Property from the Estate of Barbara Bingham Moore
Property from the Estate of Barbara Bingham Moore, an esteemed Washington, D.C. collector, will include fine examples of landscapes and still life paintings by 19th and 20th century artists including Martin Johnson Heade, George Henry Durrie, Henry Farny, Jasper Francis Cropsey and Fitz Henry Lane. A landscape by Fitz Henry Lane from 1848 is entitled The Old Mill at Goose Cove, Annisquam, Gloucester (lot 7, est. $400/600,000). Martin Johnson Heade’s Two “Thorn-Tails” (Langsdorffs Thorn-Tail, Brazil), circa 1864-1865 (lot 5, est. $300/500,000), is a Romantic portrayal of both the male and female black-bellied variety of hummingbirds in a mountainous environment. George Caleb Bingham’s Landscape: Rural Scenery, from 1845 (lot 17, est. $200/300,000), was one of two paintings that the artist submitted to the American Art-Union in order to earn recognition in New York. Also highlighting this Estate is a selection of still life paintings by the distinguished Peale family of artists from Philadelphia.
Property from the Raymond and Patsy Nasher Collection
Sotheby’s is proud to offer Property from the Raymond and Patsy Nasher Collection.
The Nashers, distinguished collectors and philanthropists from Dallas, Texas, assembled an extraordinary collection numbering more than 1,000 works of art over the course of their lives. The offerings of American Paintings from their collection will include three works by American Modernist Stuart Davis.
Rialto, 1962, lot 111, is estimated to sell for $500/700,000. Also by Davis are Fortap, 1933 (lot 115, est. $400/600,000) and Composition with Winch, 1932 (lot 123, est. $300/500,000). A single-owner sale of Impressionist and Modern Art, Contemporary Art and Prints from the Nasher Collection will be held on May 9th. (A separate press release for this sale is available upon request)
The Estate of J. Welles Henderson
Sotheby’s is proud to offer works from The Estate of J. Welles Henderson, a respected Philadelphia attorney and collector of maritime art who founded the Philadelphia Maritime Museum. Highlighting the Henderson Estate is Thomas Eakins’ Rear Admiral Charles Dwight Sigsbee (lot 38, est. $700/900,000), from 1903. The subject is best known for the heroic and courageous measures he took to save the lives of his fellow officers as Captain of the U.S.S. Maine battleship when she exploded in Havana harbor in February of 1898; this attack was later identified as one of the major catalysts of the Spanish- American war. Offerings from the Henderson collection include three works by Thomas Birch, including USS United States vs. HMS Macedonian (lot 35, est. $125/175,000), circa 1813, which hung in the Oval Office of the White House next to President John F. Kennedy’s desk during his tenure as President.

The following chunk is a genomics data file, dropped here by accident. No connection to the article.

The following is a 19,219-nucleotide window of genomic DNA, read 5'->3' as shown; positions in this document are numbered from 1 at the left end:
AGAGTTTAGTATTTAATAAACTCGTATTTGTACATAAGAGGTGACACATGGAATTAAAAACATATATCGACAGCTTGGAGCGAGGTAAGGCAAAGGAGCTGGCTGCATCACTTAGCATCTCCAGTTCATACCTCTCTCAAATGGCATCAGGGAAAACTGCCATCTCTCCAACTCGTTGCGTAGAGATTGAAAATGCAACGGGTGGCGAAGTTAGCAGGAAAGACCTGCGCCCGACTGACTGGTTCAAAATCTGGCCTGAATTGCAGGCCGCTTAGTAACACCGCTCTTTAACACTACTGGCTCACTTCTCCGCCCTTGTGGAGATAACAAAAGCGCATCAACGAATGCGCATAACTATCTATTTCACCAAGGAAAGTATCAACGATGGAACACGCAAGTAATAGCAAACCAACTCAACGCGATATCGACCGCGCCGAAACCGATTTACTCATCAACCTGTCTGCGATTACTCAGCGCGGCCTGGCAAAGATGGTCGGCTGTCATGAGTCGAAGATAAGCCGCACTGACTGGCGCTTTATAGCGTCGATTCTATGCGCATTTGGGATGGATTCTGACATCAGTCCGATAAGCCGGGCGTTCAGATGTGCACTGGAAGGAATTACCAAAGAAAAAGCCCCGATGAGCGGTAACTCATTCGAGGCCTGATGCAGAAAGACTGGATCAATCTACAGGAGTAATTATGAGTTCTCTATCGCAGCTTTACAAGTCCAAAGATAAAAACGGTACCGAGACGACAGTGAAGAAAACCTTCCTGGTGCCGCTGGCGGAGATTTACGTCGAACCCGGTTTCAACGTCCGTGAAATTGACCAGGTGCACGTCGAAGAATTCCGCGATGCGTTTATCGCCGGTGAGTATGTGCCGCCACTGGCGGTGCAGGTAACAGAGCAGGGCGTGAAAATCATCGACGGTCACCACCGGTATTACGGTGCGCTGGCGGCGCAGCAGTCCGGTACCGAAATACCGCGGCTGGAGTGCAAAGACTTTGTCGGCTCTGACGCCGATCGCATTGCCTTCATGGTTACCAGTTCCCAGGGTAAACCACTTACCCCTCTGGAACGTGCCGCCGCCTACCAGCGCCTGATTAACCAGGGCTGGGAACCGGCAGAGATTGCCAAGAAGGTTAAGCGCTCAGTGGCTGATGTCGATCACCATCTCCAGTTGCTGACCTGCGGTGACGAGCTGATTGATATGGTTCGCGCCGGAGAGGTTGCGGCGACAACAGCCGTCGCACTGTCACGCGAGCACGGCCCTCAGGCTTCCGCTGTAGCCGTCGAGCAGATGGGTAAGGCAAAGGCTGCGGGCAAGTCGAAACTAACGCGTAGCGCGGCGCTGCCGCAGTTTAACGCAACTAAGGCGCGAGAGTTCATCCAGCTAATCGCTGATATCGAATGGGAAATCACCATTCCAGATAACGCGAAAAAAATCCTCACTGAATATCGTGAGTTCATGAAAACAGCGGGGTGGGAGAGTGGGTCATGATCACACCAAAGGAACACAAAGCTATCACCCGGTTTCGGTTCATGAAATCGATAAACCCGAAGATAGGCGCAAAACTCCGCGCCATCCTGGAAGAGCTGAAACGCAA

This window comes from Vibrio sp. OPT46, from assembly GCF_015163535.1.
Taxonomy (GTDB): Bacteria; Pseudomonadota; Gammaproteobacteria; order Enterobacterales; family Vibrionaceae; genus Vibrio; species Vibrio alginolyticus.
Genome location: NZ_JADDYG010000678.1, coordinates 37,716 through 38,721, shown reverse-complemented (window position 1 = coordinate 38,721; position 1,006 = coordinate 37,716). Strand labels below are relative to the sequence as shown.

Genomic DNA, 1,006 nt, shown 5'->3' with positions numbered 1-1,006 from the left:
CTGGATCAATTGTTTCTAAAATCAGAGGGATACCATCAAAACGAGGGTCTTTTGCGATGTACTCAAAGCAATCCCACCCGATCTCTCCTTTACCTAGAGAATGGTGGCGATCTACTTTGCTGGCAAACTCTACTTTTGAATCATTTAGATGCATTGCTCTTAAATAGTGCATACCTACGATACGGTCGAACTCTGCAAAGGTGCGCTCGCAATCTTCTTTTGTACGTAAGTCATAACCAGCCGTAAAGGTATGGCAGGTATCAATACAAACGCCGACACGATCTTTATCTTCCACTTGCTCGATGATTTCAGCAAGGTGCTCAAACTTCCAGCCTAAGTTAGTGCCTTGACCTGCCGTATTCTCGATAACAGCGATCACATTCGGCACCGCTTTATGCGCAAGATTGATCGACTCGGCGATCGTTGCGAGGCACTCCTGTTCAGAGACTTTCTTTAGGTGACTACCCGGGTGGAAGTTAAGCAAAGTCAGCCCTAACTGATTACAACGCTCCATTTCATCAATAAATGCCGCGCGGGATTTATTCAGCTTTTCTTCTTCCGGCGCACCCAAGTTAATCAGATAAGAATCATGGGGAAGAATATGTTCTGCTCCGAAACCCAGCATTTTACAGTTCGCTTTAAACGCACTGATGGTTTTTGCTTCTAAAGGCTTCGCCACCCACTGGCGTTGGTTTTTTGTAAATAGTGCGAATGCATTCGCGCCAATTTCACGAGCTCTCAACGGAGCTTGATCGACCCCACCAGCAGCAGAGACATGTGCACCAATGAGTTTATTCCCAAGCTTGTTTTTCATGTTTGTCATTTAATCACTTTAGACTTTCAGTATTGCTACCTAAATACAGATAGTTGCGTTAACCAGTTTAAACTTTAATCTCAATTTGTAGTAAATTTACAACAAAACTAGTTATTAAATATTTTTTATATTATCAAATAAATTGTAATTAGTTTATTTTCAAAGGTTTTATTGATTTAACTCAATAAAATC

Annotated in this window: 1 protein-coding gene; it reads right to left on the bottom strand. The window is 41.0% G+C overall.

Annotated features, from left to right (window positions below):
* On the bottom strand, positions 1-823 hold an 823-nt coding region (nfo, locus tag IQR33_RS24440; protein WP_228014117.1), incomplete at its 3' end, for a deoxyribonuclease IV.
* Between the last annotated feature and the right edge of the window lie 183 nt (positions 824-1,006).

Another work by Thomas Eakins from a Distinguished Private Collection is The Timer
(Study for “Between Rounds”), circa 1898 (lot 26, est. $700,000/1 million), an example of the meticulous studies the artist made before painting the finished oil of the same title, which is in the collection of the Philadelphia Museum of Art.
The Ramblers, by William Sidney Mount, Property from the Ruth Mason Shunk Trust (lot 71, est. $2/3 million), from 1847, has remained in private hands since 1847, the year it was painted. Mount devoted his career to painting scenes of the country life he knew from his boyhood in Stony Brook, New York, the rural town on Long Island where he was raised.
A selection of watercolor paintings from a Distinguished Private Collection is highlighted by Flower Garden, Isles of Shoals, from 1893 (lot 30, est. $1.5/2.5 million) by Childe Hassam. Other watercolors being offered include John Lafarge’s Roses in a Blue Crackle Glass Pitcher, from 1879 (lot 25, est. $250/350,000), and In Vaudeville, Two Dancers, dated 1920, by Charles Demuth (lot 29, est. $300/500,000), which shows one of Demuth’s favorite subjects-the spirited dance acts that were mainstays of the raucous theater scene of the time.
In addition to the full sale catalog, three separate catalogs are dedicated to specific offerings: Edward Hicks’ The Peaceable Kingdom with the Leopard of Serenity; Property from the Collection of Gilbert A. and Anne B. Harrison; and the fine selection of Western bronzes, the majority by Frederic Remington, from Property of an American Collector Being Sold to Benefit a Charitable Foundation.
*Estimates do not include buyer’s premium.